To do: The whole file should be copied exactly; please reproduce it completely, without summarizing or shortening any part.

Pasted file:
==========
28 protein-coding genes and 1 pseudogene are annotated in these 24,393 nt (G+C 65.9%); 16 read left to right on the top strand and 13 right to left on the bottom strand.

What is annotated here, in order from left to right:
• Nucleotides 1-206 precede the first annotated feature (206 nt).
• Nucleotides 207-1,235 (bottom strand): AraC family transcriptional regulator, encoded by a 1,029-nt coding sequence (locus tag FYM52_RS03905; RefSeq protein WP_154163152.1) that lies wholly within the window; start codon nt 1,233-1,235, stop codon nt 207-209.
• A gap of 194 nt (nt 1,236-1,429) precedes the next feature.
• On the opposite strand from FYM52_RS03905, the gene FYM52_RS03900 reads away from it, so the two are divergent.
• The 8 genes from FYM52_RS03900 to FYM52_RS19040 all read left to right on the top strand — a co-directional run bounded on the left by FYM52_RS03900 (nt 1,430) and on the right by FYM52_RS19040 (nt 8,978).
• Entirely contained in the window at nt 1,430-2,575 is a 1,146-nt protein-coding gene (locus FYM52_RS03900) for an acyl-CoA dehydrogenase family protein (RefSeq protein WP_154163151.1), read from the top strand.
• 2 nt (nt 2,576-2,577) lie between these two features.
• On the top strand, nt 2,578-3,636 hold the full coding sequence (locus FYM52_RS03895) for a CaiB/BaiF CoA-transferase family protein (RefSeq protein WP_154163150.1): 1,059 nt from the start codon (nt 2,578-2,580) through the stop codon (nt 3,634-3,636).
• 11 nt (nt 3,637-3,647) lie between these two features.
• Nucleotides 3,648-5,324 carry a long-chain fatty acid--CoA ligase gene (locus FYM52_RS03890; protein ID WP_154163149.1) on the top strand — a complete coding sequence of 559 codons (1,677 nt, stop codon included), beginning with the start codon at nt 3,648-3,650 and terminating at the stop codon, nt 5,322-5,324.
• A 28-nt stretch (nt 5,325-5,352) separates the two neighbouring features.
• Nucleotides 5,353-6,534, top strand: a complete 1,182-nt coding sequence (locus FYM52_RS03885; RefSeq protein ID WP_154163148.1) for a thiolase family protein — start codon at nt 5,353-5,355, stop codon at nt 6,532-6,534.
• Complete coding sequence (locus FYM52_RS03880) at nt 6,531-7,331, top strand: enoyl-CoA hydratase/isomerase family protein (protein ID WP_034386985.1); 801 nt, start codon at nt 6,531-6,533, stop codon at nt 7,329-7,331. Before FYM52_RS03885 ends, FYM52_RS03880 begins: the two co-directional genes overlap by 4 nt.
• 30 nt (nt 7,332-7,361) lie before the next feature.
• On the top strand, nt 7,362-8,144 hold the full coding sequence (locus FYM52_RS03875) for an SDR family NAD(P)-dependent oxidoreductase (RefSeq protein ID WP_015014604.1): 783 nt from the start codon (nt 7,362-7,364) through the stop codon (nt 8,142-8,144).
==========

28 protein-coding genes and 1 pseudogene are annotated in these 24,393 nt (G+C 65.9%); 16 read left to right on the top strand and 13 right to left on the bottom strand.

What is annotated here, in order from left to right:
• Nucleotides 1-206 precede the first annotated feature (206 nt).
• Nucleotides 207-1,235 (bottom strand): AraC family transcriptional regulator, encoded by a 1,029-nt coding sequence (locus tag FYM52_RS03905; RefSeq protein WP_154163152.1) that lies wholly within the window; start codon nt 1,233-1,235, stop codon nt 207-209.
• A gap of 194 nt (nt 1,236-1,429) precedes the next feature.
• On the opposite strand from FYM52_RS03905, the gene FYM52_RS03900 reads away from it, so the two are divergent.
• The 8 genes from FYM52_RS03900 to FYM52_RS19040 all read left to right on the top strand — a co-directional run bounded on the left by FYM52_RS03900 (nt 1,430) and on the right by FYM52_RS19040 (nt 8,978).
• Entirely contained in the window at nt 1,430-2,575 is a 1,146-nt protein-coding gene (locus FYM52_RS03900) for an acyl-CoA dehydrogenase family protein (RefSeq protein WP_154163151.1), read from the top strand.
• 2 nt (nt 2,576-2,577) lie between these two features.
• On the top strand, nt 2,578-3,636 hold the full coding sequence (locus FYM52_RS03895) for a CaiB/BaiF CoA-transferase family protein (RefSeq protein WP_154163150.1): 1,059 nt from the start codon (nt 2,578-2,580) through the stop codon (nt 3,634-3,636).
• 11 nt (nt 3,637-3,647) lie between these two features.
• Nucleotides 3,648-5,324 carry a long-chain fatty acid--CoA ligase gene (locus FYM52_RS03890; protein ID WP_154163149.1) on the top strand — a complete coding sequence of 559 codons (1,677 nt, stop codon included), beginning with the start codon at nt 3,648-3,650 and terminating at the stop codon, nt 5,322-5,324.
• A 28-nt stretch (nt 5,325-5,352) separates the two neighbouring features.
• Nucleotides 5,353-6,534, top strand: a complete 1,182-nt coding sequence (locus FYM52_RS03885; RefSeq protein ID WP_154163148.1) for a thiolase family protein — start codon at nt 5,353-5,355, stop codon at nt 6,532-6,534.
• Complete coding sequence (locus FYM52_RS03880) at nt 6,531-7,331, top strand: enoyl-CoA hydratase/isomerase family protein (protein ID WP_034386985.1); 801 nt, start codon at nt 6,531-6,533, stop codon at nt 7,329-7,331. Before FYM52_RS03885 ends, FYM52_RS03880 begins: the two co-directional genes overlap by 4 nt.
• 30 nt (nt 7,332-7,361) lie before the next feature.
• On the top strand, nt 7,362-8,144 hold the full coding sequence (locus FYM52_RS03875) for an SDR family NAD(P)-dependent oxidoreductase (RefSeq protein ID WP_015014604.1): 783 nt from the start codon (nt 7,362-7,364) through the stop codon (nt 8,142-8,144).